A ‘health’ sermon for a change

Maulana preaches on health hazards faced by Muslims by deviating from Islamic principles.

By   |   Published: 12th Jan 2017   12:29 am

Hyderabad: It was a sermon with a difference. The homilies were there alright, but they were certainly of a different kind. The Friday congregation at Masjide Teen Posh, Red Hills, was in for a pleasant surprise when it was treated to a health talk. What has that to do with Islam? Plenty as the worshippers discovered during the course of the ‘Juma-ka-Khutba’ the other day.

For a change, Maulana Obaidur Rehman, spoke about the health hazards faced by Muslims by deviating from the Islamic principles and teachings of Prophet Muhammed. This is not the kind of sermon delivered from the pulpit of a mosque on Fridays. All the same people were seen nodding in agreement as the Khateeb, Obaidur Rehman, pointed out the pitfalls of blindly following a lifestyle which neither the religion nor modern science approves.

Islam’s holistic approach to health covers all aspects of mind, body and soul. A true believer recognises the wonders of human body and is grateful to the Creator. “Our bodies are trust from God and we are accountable for how we look after our health”, the Maulana went on.

Curling up for an afternoon nap does wonders for the body and mind. Scientists say siesta improves vigilance, cognitive functions besides, benefitting memory consolidation. Islam calls it ‘qayloolah’, a practice regularly followed by the Prophet. But today not many get those forty winks so essential to remain fresh and alert, the Maulana remarked even as some in the audience dozed off.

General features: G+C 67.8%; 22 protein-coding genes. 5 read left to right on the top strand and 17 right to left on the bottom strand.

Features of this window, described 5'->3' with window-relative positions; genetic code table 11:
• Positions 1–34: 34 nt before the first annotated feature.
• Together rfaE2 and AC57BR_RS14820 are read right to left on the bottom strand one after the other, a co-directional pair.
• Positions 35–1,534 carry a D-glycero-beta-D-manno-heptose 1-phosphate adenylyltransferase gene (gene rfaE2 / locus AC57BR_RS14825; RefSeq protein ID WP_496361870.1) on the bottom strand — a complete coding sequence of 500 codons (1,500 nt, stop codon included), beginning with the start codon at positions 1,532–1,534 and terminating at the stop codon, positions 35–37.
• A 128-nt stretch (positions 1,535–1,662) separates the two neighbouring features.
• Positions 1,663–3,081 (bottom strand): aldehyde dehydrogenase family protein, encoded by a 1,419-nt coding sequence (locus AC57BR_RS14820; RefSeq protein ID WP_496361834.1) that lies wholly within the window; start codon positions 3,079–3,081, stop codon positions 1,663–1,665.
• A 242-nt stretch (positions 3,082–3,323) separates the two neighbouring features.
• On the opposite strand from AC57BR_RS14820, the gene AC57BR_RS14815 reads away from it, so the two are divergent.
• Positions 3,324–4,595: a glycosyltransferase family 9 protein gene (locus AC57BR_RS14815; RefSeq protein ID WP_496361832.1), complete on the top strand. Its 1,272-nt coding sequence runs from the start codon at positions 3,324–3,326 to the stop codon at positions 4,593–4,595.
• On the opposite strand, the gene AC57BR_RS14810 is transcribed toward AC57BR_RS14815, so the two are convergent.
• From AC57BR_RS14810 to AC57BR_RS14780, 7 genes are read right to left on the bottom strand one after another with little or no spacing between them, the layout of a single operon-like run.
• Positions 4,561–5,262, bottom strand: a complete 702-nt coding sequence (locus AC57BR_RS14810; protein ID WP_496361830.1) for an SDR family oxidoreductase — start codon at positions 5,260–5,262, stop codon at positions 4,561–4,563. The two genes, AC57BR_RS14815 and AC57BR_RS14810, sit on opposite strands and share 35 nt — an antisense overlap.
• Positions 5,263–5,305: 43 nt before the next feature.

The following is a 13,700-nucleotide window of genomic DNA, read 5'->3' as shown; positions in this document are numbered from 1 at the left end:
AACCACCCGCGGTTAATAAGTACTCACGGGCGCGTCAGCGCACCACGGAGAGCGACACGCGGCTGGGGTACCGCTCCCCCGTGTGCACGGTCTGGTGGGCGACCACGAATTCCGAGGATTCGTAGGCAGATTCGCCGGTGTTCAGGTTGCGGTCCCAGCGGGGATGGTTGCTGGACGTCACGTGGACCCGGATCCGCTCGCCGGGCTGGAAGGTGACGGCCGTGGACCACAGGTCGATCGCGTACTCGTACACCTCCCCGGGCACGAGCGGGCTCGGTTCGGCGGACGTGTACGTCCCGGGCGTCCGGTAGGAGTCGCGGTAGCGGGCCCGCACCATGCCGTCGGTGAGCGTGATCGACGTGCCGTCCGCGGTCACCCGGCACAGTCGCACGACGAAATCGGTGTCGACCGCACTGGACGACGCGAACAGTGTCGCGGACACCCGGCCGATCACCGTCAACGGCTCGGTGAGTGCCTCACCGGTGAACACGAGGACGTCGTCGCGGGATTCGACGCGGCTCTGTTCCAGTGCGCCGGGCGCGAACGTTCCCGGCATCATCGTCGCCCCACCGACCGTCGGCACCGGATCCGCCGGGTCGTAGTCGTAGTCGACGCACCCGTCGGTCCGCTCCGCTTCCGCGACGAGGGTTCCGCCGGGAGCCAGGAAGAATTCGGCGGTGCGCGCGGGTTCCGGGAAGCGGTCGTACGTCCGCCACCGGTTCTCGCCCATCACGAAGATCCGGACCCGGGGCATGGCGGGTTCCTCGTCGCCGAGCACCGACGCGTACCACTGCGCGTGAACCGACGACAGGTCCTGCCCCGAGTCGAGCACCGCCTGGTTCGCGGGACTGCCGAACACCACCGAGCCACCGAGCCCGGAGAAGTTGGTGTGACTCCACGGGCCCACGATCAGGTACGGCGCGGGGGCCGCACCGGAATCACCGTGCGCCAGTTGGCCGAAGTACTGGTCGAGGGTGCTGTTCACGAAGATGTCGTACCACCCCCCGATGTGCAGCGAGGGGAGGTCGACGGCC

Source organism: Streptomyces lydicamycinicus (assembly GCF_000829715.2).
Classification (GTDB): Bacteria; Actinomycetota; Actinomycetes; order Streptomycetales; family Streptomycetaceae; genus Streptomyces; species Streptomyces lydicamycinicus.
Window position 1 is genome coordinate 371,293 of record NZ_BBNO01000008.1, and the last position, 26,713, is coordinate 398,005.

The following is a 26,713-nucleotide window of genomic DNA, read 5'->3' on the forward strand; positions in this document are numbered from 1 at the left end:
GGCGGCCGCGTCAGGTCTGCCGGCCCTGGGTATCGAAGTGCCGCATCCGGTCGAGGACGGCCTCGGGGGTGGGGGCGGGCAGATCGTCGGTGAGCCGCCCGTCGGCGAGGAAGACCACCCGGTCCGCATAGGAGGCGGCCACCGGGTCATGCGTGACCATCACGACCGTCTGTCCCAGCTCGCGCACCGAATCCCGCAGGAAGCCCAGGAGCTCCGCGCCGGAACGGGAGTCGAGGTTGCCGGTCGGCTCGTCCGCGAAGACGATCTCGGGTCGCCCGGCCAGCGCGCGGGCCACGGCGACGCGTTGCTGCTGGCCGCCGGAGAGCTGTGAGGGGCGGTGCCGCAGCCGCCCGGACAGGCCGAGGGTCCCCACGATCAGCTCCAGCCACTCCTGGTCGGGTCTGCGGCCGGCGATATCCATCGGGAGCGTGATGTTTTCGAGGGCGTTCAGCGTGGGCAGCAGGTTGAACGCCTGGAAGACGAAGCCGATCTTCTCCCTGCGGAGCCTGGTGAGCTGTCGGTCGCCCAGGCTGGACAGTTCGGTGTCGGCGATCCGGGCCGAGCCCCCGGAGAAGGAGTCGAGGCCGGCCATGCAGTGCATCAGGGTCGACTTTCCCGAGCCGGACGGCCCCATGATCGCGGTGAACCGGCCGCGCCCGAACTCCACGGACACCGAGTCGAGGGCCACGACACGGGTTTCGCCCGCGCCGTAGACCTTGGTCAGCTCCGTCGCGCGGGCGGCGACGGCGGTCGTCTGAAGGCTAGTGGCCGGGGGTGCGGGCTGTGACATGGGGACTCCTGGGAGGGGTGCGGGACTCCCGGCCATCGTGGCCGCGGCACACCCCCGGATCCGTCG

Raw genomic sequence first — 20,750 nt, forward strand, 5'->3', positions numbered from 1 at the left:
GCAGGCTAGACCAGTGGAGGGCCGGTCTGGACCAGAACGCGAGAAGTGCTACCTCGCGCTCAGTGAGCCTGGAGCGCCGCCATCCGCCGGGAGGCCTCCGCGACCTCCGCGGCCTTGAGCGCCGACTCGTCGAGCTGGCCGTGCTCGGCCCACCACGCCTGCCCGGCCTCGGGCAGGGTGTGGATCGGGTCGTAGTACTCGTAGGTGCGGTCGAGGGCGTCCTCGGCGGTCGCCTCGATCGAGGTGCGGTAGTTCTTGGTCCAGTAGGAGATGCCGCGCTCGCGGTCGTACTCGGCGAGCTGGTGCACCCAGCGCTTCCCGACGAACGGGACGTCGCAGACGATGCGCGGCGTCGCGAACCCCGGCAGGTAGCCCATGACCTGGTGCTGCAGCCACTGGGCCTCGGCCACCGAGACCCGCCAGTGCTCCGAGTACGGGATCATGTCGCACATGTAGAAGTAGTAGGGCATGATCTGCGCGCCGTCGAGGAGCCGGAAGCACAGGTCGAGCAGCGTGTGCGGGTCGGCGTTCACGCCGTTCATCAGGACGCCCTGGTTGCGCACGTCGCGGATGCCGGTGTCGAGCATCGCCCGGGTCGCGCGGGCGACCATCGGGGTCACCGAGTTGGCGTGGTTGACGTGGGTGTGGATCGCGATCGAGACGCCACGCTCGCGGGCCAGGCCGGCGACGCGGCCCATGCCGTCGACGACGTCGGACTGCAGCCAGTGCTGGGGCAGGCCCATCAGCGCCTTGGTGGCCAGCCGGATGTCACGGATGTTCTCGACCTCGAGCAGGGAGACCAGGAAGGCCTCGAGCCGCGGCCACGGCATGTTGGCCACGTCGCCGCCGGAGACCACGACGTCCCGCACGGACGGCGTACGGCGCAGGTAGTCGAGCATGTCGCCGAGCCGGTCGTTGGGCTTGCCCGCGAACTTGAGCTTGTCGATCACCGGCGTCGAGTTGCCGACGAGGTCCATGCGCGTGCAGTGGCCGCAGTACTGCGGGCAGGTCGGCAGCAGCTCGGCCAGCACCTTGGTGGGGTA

He is particularly critical of the growing tendency among Hyderabadi Muslims for late night dinners. A major reason for this is marriage parties, which go on in the wee hours of morning. Both science and Islam suggest finishing the last meal for the day at least four hours before one hits the bed. Quoting doctors, the Maulana said how from a dietary standpoint late night eating encourages weight gain as the body has difficulty burning the calories. And if the meal happens to be rich and spicy food served in marriages one can well imagine the health risks involved.

“Unfortunately we are neither following religion nor science in true sense”, bemoans Maulana Rehman and calls for running a campaign for conducting day time marriages in the Muslim community as is done in some places.

He also faults the habit among Hyderabadi Muslims to stay awake till late in the night. Sleep deprivation affects mental concentration and also quality of life. “The good sleep practices suggested by Islam correspond to the sleep rules prescribed by science. We need to follow it”, he says.

On an earlier occasion, Maulana Rehman, had waxed eloquent about traffic sense and the need to follow the rules strictly for the common benefit of all. Science without religion is lame, religion without science is blind. This preacher sure knows it.